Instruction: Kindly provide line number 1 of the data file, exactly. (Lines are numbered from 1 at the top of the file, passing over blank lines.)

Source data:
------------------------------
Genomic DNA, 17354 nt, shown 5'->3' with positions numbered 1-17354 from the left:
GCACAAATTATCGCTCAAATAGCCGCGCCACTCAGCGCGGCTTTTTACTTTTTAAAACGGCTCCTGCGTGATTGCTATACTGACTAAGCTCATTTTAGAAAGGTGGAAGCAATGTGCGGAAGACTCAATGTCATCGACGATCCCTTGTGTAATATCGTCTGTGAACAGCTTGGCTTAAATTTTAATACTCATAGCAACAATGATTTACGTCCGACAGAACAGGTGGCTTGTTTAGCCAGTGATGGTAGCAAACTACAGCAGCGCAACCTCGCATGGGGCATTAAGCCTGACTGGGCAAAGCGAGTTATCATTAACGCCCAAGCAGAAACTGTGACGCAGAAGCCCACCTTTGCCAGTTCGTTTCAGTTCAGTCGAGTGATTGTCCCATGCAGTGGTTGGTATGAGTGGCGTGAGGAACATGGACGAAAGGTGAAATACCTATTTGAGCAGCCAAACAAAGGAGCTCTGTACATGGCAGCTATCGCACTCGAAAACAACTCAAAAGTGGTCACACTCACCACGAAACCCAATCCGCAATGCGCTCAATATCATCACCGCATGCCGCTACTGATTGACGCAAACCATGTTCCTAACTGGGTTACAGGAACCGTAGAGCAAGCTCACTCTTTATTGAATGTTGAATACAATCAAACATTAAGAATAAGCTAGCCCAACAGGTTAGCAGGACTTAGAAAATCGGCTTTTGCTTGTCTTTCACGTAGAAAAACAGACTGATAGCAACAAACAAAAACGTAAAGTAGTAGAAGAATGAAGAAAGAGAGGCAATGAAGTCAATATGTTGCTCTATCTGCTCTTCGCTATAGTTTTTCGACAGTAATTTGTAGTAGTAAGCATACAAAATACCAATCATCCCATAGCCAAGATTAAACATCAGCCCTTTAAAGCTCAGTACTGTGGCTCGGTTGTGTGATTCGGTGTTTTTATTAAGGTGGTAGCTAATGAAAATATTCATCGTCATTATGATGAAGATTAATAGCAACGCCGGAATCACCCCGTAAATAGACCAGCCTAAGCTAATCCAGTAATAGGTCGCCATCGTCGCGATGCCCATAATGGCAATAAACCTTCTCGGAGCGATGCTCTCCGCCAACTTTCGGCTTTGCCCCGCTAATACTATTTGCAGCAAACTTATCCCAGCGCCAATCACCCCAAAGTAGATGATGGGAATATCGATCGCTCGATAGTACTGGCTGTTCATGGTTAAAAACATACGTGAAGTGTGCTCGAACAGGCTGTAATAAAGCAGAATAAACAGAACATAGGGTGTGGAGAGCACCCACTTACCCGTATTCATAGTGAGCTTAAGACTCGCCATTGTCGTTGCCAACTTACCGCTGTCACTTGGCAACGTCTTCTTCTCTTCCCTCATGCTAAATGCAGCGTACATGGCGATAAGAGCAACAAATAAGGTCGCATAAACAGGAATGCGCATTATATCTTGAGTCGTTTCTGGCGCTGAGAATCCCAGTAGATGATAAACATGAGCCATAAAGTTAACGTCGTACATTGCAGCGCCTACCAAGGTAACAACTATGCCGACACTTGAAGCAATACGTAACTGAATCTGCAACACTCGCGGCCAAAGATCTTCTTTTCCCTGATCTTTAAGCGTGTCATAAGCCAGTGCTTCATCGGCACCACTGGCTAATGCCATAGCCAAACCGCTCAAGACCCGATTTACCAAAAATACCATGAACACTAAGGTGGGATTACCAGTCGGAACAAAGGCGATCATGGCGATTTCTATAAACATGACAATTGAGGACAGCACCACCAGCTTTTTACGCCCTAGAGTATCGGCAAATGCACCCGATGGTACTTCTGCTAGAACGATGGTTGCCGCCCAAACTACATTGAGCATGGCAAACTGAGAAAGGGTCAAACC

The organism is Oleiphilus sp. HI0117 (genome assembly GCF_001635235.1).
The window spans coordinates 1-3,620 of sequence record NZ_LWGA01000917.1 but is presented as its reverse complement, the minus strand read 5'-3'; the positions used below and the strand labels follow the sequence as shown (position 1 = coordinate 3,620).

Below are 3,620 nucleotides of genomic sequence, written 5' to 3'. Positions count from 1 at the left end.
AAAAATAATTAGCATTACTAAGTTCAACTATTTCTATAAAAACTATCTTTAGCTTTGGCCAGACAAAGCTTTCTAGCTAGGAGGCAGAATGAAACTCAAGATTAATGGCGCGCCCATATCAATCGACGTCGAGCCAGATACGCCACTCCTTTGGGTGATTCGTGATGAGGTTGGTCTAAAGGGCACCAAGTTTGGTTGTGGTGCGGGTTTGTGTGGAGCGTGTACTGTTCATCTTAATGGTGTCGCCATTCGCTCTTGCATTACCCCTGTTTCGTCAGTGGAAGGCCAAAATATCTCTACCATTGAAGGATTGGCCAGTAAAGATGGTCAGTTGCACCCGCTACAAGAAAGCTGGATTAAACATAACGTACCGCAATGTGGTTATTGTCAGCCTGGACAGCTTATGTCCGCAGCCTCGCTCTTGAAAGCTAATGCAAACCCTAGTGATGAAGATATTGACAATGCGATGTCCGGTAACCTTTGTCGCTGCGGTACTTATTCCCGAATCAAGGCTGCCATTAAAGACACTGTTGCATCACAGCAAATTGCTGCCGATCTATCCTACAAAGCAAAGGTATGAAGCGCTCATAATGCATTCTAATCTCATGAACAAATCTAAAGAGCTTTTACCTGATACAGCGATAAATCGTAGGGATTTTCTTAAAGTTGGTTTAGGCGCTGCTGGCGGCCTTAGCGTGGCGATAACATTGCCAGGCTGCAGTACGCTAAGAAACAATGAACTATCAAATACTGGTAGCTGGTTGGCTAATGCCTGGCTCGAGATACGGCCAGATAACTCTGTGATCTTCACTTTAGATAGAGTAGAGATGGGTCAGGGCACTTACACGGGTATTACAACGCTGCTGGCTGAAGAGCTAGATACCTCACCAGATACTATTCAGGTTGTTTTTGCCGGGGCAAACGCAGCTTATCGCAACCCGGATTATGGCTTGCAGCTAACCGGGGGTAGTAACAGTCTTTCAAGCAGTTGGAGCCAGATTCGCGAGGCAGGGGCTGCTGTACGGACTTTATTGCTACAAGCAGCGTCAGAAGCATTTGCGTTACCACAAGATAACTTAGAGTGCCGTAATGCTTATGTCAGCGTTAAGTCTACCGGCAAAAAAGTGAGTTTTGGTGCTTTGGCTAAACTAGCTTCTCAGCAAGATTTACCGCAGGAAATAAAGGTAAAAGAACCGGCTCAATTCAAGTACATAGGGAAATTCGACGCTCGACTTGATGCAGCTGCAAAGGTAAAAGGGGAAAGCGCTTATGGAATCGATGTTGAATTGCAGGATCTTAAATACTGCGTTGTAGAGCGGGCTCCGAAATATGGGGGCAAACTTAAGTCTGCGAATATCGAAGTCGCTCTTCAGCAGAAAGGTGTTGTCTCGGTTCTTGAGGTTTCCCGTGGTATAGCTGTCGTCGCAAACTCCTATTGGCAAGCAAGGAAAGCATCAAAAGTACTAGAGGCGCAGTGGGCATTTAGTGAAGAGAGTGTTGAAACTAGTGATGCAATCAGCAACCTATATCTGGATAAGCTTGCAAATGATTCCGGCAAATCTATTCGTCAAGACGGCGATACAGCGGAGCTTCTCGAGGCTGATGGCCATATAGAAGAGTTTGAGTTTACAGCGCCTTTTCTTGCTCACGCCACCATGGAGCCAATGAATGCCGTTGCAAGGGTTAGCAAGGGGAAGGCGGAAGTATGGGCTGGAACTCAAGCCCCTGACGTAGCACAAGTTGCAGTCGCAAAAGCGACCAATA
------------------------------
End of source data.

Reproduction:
Genomic DNA, 17354 nt, shown 5'->3' with positions numbered 1-17354 from the left: